Second, moral courage enables auditors to go the extra mile to instill sound morals in the course of doing their professional obligations, regardless of whose ox gets gored. This practice carefully adheres to professional norms of behavior. Thirdly, moral courage as a competence equips auditors to engage in activities that do not compromise the integrity of the auditing profession.
Undoubtedly, life can be tough, and navigating the tricky waters of interpersonal relationships and sophisticated decision-making may be challenging. Every day, we make “good” or “poor” decisions that determine our conduct. When shopping at the store, it would be simple to conceal a bottle of expensive spices to save N500; yet most individuals prefer not to do so; why? What prevents us from flirting or texting someone new if we are in a committed relationship? What about deceiving our spouses, subordinates, and children? When our emotions, whether rage, envy, or love, overpower us, what prevents us from engaging in
Moral Burden of the Internal Auditor
Ideally, auditors conduct their duties with due care, accountability, and consistency. Internal auditors face moral difficulties including competing ideals, codes of conduct, and interests, as do all other professionals. According to well-known key phrases: Should auditors examine, learn, or instruct? Should they frustrate or offer suggestions? Control or report? How forcefully should they convey their opinion when a solution is imminent? How critical should they be of their team of directors’ policies and their colleagues’ work? These general inquiries encompass a greater number of concrete challenges and conundrums with which internal auditors frequently contend. Wirtz and Karssing (2015).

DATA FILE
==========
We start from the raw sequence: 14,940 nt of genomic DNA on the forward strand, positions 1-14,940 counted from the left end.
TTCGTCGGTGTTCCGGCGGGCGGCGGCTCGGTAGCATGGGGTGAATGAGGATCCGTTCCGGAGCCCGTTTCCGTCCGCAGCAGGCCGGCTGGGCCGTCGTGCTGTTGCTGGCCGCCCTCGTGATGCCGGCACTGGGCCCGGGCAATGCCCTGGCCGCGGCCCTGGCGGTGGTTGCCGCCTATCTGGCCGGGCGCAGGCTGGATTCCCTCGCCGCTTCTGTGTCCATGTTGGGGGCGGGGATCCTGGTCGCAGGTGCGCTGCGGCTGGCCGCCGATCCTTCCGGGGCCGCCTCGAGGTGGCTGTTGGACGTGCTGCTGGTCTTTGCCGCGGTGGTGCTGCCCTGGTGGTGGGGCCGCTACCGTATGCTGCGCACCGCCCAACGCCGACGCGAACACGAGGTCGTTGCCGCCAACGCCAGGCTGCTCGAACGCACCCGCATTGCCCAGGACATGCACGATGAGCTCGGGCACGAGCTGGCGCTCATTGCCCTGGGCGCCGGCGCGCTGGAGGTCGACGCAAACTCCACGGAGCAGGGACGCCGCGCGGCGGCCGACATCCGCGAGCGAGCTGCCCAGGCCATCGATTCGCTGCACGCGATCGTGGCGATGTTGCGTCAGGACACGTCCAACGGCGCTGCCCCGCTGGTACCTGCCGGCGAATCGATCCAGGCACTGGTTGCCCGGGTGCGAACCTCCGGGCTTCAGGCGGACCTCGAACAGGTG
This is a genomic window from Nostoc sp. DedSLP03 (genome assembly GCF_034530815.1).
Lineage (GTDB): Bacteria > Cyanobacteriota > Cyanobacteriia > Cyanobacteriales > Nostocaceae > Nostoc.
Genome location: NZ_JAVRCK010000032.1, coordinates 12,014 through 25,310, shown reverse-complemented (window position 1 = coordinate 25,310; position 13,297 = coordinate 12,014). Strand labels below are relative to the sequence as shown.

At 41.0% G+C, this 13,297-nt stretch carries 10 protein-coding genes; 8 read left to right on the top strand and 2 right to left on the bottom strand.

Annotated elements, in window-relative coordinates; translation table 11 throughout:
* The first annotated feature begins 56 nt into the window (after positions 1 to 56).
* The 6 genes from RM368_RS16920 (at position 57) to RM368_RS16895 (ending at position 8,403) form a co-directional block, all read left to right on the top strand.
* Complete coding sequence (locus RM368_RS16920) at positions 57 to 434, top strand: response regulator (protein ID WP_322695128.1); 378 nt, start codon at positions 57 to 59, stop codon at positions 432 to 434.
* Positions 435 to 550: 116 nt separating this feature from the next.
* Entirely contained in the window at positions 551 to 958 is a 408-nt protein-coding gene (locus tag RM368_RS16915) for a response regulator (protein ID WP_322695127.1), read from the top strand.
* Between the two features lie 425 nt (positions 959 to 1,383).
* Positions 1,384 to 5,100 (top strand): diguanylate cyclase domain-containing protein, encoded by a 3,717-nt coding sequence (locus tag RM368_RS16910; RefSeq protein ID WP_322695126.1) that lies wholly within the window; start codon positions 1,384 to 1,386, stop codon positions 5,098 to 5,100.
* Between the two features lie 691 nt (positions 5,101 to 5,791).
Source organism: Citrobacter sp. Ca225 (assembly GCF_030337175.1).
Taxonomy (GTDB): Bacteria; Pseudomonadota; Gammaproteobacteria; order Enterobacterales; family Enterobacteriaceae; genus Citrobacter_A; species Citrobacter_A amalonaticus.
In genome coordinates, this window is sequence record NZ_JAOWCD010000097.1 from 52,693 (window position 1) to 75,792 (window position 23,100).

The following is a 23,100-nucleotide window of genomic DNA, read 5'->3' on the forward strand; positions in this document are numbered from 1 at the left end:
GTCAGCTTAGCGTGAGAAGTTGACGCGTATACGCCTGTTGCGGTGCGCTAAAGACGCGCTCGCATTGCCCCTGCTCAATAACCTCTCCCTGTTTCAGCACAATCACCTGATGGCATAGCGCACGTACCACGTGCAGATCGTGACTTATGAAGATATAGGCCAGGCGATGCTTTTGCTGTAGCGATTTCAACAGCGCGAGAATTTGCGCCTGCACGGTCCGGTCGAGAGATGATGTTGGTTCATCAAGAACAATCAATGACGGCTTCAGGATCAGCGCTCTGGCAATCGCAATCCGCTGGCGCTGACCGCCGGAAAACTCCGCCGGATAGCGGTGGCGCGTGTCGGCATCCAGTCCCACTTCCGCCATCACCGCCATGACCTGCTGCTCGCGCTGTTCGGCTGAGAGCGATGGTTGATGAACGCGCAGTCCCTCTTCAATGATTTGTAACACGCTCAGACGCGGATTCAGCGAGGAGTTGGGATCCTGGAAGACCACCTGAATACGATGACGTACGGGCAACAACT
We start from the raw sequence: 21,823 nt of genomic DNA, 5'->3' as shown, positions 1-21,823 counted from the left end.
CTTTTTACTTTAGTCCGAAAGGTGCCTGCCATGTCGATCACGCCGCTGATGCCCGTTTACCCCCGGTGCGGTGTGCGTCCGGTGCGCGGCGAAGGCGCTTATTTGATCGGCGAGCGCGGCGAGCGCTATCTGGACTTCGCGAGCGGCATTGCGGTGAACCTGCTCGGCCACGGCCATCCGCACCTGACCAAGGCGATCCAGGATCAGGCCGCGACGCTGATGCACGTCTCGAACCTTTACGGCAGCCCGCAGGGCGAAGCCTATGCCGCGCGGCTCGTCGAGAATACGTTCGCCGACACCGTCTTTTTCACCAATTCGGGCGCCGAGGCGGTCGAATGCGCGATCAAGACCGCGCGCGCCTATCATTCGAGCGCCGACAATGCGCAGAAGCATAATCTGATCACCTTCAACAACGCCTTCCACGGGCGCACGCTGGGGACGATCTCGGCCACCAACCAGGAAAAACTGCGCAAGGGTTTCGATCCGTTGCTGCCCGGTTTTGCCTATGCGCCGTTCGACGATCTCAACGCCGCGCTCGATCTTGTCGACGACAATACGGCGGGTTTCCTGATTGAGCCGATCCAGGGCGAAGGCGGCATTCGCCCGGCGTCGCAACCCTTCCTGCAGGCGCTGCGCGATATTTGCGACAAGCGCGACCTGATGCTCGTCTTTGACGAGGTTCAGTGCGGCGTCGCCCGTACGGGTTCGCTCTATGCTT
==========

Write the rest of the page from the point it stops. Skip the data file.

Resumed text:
IMPLICATION OF ETHICAL DILEMMAS IN PROFESSIONAL AUDIT PRACTICE
An ethical dilemma is a complicated scenario that frequently contains an apparent mental conflict between moral imperatives, wherein adhering to one
Familiarity Threat – auditor becoming unduly sympathetic towards its client as a result of long association.
Intimidation- auditor comes under intimidation by dominant individual or aggressive atmosphere at the clients.
Self Interest Threat – when personal interest of the auditor conflicts with that of the client
Auditors can be satisfied when they exemplified the culture of moral courage by embracing ethical behaviour that encourages morally courageous action in their workplace. Sekerka (2009) agreed that moral courage is an attribute that enhances good morals, sound judgements, justices, integrity, boldness in the face of difficulties. Ethical behaviour, moral virtues, and professional competency help moral courage to strive. White (1998) admonishes that durable moral courage should be seen among auditors, which is the capacity to insist on demonstrating genuinely and committed morally courageous behaviour.
Internal Auditors may encounter difficulties like; rejections in their workplace, condemnation for resistance to succumb to internal and external pressure, retaliation, and reprisal attacks by their colleagues, within and outside the organisation. Not minding the circumstances that surround the auditing profession, internal auditors should look at the ethics of the profession as a moral compass directing their activities in the profession. Auditors should insist on the moral value, ethical standards, and professional codes of conducts that boosts moral courage in them, which help them to carry out their work without fear or favour. Finally, moral courage among auditing professionals should be strengthened in all ramifications because it is a virtue and not vice and it is needed among the auditors.